- Anomaly: It can determine the volume and value anomaly of critical columns.
Challenges with Incorporating Data Trust Score into the Data Catalog
Chief Data Officers (CDOs) drive the data strategy for the entire organization. They are accountable for maintaining data quality. The volume of data assets is increasing rapidly, and data teams are struggling to keep up because existing data validation approaches are resource-intensive, time-consuming, costly, and not scalable for 1000s of data assets. Business stakeholders often find errors in their reports and dashboards repeatedly, which leads to mistrust of data.
In general, the data team experiences the following operational challenges while integrating data quality into the data catalog:
- Analyzing data and consulting the subject matter experts to determine what data quality rules need to be implemented is time-consuming. Data quality analysts are unfamiliar with the data assets obtained from a third party, either in a public or private context. They need to engage with subject matter experts extensively to build data quality criteria
- Implementation of the rules is specific to each data set/table. So, the effort is linearly proportional to the number of tables/buckets/folders in the Data Catalog.
- Existing open-source tools/approaches come with limited audit trail capability. Generating an audit trail of the rule execution results for compliance requirements often takes time and effort from the data engineering team.
- Maintaining the implemented rules is cumbersome.
Why Leverage Machine Learning (ML)?
ML models can learn from massive volumes of data and uncover hidden data patterns. Moreover, they train overtime on the new data as it changes. Using ML in calculating data trust scores has several advantages:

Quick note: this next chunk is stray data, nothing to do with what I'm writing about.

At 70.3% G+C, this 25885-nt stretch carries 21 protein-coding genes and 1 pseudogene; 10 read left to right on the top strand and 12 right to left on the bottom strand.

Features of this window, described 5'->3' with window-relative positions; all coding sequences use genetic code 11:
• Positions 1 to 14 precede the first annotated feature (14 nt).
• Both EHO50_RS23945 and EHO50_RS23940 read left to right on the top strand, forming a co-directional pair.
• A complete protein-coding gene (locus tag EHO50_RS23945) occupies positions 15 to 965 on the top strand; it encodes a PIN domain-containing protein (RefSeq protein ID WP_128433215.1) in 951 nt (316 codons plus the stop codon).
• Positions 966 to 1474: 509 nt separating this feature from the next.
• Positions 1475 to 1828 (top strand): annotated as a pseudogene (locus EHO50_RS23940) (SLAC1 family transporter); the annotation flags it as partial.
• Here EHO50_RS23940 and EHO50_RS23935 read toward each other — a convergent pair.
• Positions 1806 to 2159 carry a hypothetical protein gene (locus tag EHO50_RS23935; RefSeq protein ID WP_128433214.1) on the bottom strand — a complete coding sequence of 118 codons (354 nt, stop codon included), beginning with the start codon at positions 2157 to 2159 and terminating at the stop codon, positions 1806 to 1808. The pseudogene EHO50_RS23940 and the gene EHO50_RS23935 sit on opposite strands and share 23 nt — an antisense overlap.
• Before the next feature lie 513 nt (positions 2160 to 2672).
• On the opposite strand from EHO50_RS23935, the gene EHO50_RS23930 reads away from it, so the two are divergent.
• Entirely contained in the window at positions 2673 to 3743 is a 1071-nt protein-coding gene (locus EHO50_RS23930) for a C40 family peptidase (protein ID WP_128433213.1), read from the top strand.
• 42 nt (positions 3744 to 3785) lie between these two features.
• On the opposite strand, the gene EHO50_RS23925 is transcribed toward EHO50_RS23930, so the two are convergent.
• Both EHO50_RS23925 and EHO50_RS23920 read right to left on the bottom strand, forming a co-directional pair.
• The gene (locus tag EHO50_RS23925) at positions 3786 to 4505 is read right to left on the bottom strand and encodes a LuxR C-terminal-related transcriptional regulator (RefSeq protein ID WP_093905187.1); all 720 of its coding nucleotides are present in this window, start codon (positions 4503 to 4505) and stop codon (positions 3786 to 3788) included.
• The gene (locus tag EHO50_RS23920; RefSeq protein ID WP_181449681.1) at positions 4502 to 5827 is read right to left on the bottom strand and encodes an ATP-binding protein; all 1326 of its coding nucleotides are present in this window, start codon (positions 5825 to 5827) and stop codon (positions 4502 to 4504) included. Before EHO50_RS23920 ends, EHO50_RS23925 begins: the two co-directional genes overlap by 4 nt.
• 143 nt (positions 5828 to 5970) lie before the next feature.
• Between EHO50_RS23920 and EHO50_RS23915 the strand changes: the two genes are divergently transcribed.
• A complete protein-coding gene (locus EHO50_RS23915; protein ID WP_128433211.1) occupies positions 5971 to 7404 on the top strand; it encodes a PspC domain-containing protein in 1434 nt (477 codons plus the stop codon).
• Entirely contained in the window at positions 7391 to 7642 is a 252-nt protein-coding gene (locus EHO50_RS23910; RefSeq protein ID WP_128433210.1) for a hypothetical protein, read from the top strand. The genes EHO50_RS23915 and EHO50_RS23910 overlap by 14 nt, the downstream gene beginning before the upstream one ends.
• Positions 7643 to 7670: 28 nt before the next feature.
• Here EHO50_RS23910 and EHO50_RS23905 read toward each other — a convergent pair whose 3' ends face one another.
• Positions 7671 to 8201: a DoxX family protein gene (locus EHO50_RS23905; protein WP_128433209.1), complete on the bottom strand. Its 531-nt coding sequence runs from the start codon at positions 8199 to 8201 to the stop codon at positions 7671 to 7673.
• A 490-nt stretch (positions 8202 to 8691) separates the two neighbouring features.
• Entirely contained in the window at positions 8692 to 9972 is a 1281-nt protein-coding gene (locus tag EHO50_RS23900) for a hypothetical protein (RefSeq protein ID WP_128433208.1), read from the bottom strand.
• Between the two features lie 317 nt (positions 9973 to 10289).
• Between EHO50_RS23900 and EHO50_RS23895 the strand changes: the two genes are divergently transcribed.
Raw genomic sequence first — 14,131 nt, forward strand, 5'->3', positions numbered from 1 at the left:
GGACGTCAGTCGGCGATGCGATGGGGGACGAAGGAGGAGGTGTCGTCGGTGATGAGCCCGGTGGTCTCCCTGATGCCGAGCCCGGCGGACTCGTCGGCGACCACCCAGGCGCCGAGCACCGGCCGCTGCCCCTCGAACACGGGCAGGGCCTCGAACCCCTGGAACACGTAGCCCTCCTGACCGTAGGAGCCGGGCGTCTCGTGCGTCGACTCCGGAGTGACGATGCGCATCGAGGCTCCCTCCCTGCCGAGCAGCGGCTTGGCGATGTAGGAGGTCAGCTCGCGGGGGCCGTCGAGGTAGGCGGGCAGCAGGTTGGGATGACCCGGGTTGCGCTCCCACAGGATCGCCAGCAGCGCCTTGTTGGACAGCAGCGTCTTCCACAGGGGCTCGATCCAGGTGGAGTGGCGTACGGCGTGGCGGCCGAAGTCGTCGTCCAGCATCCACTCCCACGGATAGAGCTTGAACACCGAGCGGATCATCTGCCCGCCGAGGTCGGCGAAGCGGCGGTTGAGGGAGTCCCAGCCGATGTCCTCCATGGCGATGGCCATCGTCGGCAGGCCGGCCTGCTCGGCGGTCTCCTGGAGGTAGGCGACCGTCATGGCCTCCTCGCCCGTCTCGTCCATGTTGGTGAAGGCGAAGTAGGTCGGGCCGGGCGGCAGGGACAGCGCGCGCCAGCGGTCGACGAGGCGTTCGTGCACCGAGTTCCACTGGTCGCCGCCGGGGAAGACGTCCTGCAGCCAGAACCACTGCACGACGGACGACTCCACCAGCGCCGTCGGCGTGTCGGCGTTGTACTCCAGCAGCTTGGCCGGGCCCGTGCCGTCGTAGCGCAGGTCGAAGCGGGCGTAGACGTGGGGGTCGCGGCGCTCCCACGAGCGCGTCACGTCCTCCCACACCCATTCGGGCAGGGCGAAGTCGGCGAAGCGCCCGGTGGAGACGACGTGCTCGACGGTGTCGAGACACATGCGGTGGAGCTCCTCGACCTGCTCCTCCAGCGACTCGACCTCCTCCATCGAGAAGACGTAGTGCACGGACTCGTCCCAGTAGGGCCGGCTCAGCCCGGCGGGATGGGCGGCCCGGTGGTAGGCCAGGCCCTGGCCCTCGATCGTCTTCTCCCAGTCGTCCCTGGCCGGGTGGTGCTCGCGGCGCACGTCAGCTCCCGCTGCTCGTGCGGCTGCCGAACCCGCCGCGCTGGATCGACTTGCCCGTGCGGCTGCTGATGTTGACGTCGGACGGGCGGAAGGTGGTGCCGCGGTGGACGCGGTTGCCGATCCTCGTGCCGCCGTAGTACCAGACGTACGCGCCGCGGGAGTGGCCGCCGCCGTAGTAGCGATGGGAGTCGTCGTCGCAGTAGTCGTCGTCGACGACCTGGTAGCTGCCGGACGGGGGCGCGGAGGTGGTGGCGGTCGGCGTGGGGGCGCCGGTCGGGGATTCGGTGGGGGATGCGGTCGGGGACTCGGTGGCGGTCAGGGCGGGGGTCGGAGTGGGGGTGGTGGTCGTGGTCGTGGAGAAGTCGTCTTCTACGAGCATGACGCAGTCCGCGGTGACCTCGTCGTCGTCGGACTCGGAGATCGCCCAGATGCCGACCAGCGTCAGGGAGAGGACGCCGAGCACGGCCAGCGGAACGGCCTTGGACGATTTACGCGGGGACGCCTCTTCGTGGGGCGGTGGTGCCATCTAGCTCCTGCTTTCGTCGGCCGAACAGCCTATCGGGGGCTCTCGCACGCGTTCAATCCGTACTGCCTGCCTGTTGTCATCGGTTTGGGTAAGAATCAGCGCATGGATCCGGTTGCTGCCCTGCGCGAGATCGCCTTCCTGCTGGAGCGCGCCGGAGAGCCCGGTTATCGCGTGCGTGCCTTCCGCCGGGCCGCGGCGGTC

- Machine Learning helps to objectively determine data patterns or data fingerprints and translate those patterns to data quality rules.
- Machine Learning can then use the data fingerprints to detect transactions that do not adhere to the rules.
- Implementing an ML approach can help to assess the data health quickly.
- ML is usually more comprehensive and accurate than a human-driven data quality analysis.
More importantly, when a trust score is assigned by the consumer of data, the score becomes
susceptible to the same temptations to hide or even falsify information as the producers of the underlying data assets. A machine learning-based Data Trust score eliminates human biases and provides an objective score that both producer and consumer can agree on.[3,4]
Autonomous Data Trust Score for Data Catalog – An Example
In the following example, a machine learning-base was used to calculate the data trust score for each of the data assets registered in a data catalog. The result of the analysis is then presented using standardized data quality dimensions as shown below and embedded within the data catalog using standard APIs.
The Data Trust Score displayed in the summary of the Data Quality analysis shows how the quality score changed between the last two analyses. Every violation discovered can be double-clicked for further information:
- Expand the dimension to see which columns are affected at the data asset level. Click a column name to see the dimension details for that column.
- At the column level, click the dimension name for further details.
This provides the catalog users with enough information regarding the fitness/usability of the dataset in the context of their use case.
 K. Kashalikar, Integrating Data Quality with Data Catalog (2022), LinkedIn
 A CDO’s Guide to the Data Catalog, Alation
 Certification as Solution to the Asymmetric Information Problem? Georg von Wangenheim, University of Kassel, 2019
 From Big Data to Big Profits: Success with Data and Analytics, Russell Walker, 2015